16/04/2019 - 07:04

Morning Headlines

16/04/2019 - 07:04

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Morning Headlines

Eastern Goldfields 2.0 plan

A new company emerging from the ashes of Michael Fotios’ Eastern Goldfields is planning an 18-month exploration campaign it hopes will turn the Davyhurst processing plant near Kalgoorlie into a 120,000oza-year production centre. The West

Chevron’s mega-deal calls NW Shelf stake into question

The reawakening of mega-mergers in the oil and gas sector through Chevron’s $US50 billion takeover of Anadarko Petroleum has stoked suggestions that the US-focused deal could pave the way for a rejig of interests on the other side of the world in the North West Shelf venture. The Fin

BCI sees chance to sell Buckland

The Kerry Stokes-backed BCI Minerals has put up the “for sale” sign over its long-awaited Buckland iron ore project in the Pilbara. The Aus

Leaders lock in April 29 for historic Perth debate

Prime Minister Scott Morrison and Opposition Leader Bill Shorten have named Monday, April 29, as the date they will square off in an historic first-ever WA election debate. The West

Tax cut plan needs $40b off spending

The Morrison government would need to cut spending by about $40 billion a year by 2030 to afford its big personal income tax cuts and deliver on its budget surplus forecasts, new analysis by the Grattan Institute shows. The Fin

Australia could struggle to justify Huawei ban at WTO

A formal WTO challenge by China to Australia’s decision barring Chinese companies from its 5G networks would force the federal government to justify its ban either on the grounds that it does not discriminate against any country or manufacturer, or that the decision was based on national security requirements. The Fin

ALP stands firm despite bracket creep

Labor will not shift on its opposition to Scott Morrison’s planned tax cuts for higher income Australians, as the government yesterday piled pressure on Bill Shorten, warning bracket creep would take between $500 and $4000 off nurses, teachers and police officers unless the Coalition’s tax plan was adopted. The Aus

Miners place big bets on copper to cash in on electric car boom

Australian miners are placing big bets on copper to cash in on the shift to battery-powered electric vehicles, but analysts have started to wonder whether estimates of global take-up of new cars are optimistic. The Aus

‘10,000 WA jobs at risk’ under Labor

More than 10,000 jobs could be slashed from the WA economy under Labor’s plan to reduce carbon emissions, according to internal government modelling. The West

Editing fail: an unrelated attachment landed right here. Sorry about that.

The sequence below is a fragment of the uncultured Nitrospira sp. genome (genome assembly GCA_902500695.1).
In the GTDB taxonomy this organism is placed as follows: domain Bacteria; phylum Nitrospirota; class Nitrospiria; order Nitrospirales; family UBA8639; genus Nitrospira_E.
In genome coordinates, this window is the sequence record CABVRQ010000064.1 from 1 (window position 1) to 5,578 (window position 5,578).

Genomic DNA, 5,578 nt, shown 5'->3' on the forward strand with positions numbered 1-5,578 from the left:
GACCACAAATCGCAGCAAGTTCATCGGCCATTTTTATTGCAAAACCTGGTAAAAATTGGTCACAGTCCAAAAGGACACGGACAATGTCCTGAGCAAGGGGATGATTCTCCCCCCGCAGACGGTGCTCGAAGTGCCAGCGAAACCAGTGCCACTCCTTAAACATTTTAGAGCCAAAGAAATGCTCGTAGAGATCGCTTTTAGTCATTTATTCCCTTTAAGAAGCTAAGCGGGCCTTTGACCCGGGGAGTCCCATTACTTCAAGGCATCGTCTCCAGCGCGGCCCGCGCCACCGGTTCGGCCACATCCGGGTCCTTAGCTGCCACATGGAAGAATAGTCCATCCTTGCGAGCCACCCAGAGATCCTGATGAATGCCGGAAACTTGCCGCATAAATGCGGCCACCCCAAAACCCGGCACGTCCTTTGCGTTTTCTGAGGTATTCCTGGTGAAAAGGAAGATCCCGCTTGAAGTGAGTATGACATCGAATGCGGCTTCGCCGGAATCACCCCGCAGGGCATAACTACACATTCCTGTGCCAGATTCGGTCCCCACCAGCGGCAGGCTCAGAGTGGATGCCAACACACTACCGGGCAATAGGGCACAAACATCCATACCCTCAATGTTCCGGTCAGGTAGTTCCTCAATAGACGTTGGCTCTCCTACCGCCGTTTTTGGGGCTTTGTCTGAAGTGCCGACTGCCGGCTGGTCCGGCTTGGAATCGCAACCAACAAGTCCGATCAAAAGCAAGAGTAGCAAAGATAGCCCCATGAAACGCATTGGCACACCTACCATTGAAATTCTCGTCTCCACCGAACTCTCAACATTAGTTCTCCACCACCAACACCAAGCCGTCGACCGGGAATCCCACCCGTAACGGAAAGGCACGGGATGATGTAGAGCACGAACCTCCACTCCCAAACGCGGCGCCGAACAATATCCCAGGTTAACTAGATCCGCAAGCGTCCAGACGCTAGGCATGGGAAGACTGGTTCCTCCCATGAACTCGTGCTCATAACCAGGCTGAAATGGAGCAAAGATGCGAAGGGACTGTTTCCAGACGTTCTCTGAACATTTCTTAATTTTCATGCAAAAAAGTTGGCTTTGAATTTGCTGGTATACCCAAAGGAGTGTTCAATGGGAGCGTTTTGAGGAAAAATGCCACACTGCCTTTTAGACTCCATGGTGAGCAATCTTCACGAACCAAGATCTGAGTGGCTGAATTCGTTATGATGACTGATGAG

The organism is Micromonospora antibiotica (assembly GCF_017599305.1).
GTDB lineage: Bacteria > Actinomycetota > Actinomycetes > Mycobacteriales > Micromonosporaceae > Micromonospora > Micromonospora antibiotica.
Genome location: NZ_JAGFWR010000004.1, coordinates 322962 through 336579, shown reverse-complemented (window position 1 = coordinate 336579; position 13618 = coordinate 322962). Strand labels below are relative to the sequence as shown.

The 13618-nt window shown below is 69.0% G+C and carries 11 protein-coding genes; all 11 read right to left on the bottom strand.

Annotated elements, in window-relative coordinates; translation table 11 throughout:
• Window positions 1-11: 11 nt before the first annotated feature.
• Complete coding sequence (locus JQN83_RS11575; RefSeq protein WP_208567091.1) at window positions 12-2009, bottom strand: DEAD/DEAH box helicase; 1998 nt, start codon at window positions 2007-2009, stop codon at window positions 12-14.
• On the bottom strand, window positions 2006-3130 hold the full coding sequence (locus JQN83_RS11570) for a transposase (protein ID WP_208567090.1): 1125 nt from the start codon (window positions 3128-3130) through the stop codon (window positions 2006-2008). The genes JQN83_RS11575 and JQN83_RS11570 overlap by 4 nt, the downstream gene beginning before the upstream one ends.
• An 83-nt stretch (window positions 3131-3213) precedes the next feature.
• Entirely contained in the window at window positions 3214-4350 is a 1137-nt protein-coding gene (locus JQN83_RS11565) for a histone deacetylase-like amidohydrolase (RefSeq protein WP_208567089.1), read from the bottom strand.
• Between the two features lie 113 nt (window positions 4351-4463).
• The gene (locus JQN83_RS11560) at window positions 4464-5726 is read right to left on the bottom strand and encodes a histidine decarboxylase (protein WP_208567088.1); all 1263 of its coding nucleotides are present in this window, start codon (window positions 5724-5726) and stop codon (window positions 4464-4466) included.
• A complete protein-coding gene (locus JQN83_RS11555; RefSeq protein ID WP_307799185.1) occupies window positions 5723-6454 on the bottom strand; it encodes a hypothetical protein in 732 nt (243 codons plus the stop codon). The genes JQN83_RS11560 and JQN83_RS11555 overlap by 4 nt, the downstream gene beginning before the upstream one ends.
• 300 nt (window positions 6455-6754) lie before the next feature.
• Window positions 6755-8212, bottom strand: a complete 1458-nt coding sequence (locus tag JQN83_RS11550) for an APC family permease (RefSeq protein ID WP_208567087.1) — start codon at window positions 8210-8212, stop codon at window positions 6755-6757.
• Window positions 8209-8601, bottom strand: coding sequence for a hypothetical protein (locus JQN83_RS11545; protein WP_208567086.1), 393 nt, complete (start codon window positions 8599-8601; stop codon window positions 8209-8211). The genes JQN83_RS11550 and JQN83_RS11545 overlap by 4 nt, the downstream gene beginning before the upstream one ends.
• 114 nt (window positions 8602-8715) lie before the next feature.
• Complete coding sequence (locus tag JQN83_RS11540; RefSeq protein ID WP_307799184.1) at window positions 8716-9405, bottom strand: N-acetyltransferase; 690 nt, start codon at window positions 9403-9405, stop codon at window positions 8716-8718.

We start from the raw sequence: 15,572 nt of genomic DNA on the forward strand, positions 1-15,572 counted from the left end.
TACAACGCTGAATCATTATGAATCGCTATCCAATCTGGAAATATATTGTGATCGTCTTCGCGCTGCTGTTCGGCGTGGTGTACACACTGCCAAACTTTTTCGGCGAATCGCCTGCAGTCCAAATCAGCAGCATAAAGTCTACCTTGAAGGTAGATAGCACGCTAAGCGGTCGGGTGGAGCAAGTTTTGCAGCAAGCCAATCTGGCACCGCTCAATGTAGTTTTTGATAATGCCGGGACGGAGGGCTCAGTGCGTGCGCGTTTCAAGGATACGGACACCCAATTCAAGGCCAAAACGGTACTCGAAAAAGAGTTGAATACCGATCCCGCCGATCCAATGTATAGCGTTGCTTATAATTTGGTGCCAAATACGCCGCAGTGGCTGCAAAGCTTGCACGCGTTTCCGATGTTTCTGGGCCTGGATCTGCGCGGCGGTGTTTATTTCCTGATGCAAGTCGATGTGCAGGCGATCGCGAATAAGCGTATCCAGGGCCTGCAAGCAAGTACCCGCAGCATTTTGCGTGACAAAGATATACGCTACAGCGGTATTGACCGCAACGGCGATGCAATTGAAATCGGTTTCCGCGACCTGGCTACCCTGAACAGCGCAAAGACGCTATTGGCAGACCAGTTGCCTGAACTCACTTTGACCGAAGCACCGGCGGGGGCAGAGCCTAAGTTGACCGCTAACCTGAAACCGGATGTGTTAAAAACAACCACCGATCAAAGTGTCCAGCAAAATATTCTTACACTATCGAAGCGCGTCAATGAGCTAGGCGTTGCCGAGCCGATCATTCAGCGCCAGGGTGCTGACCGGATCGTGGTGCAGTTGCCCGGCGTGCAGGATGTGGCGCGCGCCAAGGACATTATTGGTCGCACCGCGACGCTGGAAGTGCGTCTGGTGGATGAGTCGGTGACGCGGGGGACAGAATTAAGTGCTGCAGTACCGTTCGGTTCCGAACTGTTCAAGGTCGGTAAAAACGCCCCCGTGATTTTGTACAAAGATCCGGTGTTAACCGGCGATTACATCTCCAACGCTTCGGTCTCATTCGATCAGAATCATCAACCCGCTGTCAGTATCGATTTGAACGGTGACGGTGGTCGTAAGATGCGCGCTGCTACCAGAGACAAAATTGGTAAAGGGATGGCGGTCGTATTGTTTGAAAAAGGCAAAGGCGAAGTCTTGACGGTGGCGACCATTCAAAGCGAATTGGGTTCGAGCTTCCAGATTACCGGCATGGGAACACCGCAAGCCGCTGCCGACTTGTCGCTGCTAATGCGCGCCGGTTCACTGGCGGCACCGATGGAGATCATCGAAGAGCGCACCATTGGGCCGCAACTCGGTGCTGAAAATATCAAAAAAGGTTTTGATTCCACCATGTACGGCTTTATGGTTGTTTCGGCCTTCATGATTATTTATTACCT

The Australian Financial Review

Page 1: The Morrison government would need to cut spending by about $40 billion a year by 2030 to afford its big personal income tax cuts and deliver on its budget surplus forecasts, new analysis by the Grattan Institute shows.

Opposition innovation spokesman Kim Carr has flagged plans to exempt start-ups from the research and development incentive clawbacks which shocked the sector late last year, if Labor wins government.

Page 2: A formal WTO challenge by China to Australia’s decision barring Chinese companies from its 5G networks would force the federal government to justify its ban either on the grounds that it does not discriminate against any country or manufacturer, or that the decision was based on national security requirements.

Page 3: Union boss turned KPMG senior wealth partner Paul Howes has warned the sole-purpose test must be sacrosanct, as new analysis shows industry superannuation funds will grow at twice the rate of retail funds over the next decade and Australian-Super has a virtually unassailable market lead.

Page 5: Infrastructure expert Tony Shepherd says Australia is rushing into the adoption of home storage batteries and electric vehicles without a robust framework on how to deal with batteries at the end of their lifespan.

Page 6: Crossbenchers have begun preparing a log of claims in the event of a hung Parliament, demanding action on climate change from the Coalition and scuppering Labor’s planned crackdown on franking credits and negative gearing in any deal with Bill Shorten.

Page 14: The reawakening of mega-mergers in the oil and gas sector through Chevron’s $US50 billion takeover of Anadarko Petroleum has stoked suggestions that the US-focused deal could pave the way for a rejig of interests on the other side of the world in the North West Shelf venture.